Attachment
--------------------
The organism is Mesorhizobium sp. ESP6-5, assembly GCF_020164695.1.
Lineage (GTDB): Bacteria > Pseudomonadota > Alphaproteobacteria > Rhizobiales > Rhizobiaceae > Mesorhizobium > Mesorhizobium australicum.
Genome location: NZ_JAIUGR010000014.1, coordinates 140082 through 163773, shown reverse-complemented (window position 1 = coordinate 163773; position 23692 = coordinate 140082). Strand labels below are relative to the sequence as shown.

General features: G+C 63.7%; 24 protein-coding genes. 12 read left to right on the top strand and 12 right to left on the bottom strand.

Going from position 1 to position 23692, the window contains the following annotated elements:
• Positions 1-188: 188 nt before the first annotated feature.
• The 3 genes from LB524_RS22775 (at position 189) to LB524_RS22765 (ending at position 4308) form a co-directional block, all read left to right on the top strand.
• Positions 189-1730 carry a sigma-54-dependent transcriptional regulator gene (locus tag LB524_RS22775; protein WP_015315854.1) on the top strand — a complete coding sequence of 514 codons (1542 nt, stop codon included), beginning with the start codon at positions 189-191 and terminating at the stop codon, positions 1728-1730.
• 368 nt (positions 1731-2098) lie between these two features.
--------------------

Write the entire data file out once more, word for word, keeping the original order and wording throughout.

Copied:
The organism is Mesorhizobium sp. ESP6-5, assembly GCF_020164695.1.
Lineage (GTDB): Bacteria > Pseudomonadota > Alphaproteobacteria > Rhizobiales > Rhizobiaceae > Mesorhizobium > Mesorhizobium australicum.
Genome location: NZ_JAIUGR010000014.1, coordinates 140082 through 163773, shown reverse-complemented (window position 1 = coordinate 163773; position 23692 = coordinate 140082). Strand labels below are relative to the sequence as shown.

General features: G+C 63.7%; 24 protein-coding genes. 12 read left to right on the top strand and 12 right to left on the bottom strand.

Going from position 1 to position 23692, the window contains the following annotated elements:
• Positions 1-188: 188 nt before the first annotated feature.
• The 3 genes from LB524_RS22775 (at position 189) to LB524_RS22765 (ending at position 4308) form a co-directional block, all read left to right on the top strand.
• Positions 189-1730 carry a sigma-54-dependent transcriptional regulator gene (locus tag LB524_RS22775; protein WP_015315854.1) on the top strand — a complete coding sequence of 514 codons (1542 nt, stop codon included), beginning with the start codon at positions 189-191 and terminating at the stop codon, positions 1728-1730.
• 368 nt (positions 1731-2098) lie between these two features.